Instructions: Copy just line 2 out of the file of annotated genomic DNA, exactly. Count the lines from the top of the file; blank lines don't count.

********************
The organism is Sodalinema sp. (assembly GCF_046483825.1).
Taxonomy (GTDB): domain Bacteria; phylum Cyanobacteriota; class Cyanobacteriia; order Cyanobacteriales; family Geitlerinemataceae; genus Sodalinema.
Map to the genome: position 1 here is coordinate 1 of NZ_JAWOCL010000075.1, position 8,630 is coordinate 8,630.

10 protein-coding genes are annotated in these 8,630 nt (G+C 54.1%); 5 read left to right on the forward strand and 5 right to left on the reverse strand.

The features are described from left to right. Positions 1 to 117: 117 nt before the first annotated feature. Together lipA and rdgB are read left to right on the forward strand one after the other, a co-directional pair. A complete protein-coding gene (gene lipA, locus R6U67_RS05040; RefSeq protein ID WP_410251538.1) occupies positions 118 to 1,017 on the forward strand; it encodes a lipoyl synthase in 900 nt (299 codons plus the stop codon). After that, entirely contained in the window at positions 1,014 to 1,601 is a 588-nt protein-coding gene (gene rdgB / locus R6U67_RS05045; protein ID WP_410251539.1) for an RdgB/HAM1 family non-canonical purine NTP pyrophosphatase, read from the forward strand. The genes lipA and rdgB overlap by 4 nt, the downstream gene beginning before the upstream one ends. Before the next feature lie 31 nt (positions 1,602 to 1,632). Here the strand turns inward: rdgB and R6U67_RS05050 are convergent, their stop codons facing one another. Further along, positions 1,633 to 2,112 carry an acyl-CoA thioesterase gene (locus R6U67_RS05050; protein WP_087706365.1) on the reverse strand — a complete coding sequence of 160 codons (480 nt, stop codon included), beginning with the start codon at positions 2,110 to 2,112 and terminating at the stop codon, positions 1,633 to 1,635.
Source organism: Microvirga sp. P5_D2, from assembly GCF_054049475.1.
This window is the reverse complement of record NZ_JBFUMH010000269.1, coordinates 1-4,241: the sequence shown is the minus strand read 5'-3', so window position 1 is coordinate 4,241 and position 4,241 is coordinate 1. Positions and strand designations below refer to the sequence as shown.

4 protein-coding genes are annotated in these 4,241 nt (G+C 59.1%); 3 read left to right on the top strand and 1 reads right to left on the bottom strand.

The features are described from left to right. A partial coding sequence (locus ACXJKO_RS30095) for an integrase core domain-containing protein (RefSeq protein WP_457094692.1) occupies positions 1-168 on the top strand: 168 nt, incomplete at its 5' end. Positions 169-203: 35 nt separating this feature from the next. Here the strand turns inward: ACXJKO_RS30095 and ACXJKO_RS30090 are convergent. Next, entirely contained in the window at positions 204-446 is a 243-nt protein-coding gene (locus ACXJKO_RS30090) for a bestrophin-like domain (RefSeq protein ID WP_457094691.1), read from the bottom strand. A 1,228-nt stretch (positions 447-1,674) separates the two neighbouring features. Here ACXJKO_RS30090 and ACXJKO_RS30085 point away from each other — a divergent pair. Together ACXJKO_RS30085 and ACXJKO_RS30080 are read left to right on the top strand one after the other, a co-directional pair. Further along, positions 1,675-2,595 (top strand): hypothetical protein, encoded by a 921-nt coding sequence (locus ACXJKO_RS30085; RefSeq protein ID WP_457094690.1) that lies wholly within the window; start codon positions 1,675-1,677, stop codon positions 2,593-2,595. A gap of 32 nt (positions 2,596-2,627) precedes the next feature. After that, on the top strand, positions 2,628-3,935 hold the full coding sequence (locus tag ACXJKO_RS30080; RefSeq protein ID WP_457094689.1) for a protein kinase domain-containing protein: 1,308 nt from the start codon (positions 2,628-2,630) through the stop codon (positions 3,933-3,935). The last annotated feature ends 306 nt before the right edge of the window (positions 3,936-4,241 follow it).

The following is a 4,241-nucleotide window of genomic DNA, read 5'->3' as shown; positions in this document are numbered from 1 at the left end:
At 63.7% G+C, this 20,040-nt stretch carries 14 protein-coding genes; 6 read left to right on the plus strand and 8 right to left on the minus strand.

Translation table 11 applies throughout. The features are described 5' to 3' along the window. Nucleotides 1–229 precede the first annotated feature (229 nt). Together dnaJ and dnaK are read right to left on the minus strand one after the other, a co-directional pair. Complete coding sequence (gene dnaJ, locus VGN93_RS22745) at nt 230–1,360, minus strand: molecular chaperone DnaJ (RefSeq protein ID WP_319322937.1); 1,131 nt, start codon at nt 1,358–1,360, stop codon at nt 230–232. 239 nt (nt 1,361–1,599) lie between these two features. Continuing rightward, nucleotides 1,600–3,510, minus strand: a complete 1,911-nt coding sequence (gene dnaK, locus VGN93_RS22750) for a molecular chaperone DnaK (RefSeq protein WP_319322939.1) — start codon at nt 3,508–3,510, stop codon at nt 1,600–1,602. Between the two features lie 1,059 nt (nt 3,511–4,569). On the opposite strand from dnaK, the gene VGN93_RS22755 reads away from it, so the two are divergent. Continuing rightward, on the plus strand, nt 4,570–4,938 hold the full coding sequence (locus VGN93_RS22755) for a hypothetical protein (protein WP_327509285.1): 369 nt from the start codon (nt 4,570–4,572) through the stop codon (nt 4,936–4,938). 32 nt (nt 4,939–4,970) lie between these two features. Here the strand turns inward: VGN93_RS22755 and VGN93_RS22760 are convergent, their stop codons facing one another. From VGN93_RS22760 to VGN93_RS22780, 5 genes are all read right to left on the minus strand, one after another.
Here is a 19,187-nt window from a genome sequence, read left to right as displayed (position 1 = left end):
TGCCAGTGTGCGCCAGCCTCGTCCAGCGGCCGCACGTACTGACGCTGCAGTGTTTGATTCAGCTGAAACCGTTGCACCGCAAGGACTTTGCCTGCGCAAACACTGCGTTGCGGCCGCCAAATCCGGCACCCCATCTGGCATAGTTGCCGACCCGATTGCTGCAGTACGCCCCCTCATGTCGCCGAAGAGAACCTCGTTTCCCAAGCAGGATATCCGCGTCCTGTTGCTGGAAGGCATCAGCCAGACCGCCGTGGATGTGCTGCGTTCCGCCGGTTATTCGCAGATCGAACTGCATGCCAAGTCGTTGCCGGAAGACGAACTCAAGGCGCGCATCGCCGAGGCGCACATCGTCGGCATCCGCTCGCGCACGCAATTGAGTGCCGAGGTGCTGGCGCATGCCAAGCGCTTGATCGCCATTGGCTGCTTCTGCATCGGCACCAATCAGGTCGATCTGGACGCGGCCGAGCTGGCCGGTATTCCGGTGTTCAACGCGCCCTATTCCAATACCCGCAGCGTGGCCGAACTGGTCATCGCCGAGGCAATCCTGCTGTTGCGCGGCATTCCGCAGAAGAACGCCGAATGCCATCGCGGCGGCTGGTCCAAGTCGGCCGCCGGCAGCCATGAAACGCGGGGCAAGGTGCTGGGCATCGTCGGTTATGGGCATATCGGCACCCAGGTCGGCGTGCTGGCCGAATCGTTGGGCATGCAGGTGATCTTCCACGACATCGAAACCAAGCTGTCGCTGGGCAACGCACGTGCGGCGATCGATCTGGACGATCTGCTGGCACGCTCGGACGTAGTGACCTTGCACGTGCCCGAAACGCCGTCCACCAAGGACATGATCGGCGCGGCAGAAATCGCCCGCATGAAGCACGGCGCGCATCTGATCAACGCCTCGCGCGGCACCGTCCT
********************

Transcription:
Taxonomy (GTDB): domain Bacteria; phylum Cyanobacteriota; class Cyanobacteriia; order Cyanobacteriales; family Geitlerinemataceae; genus Sodalinema.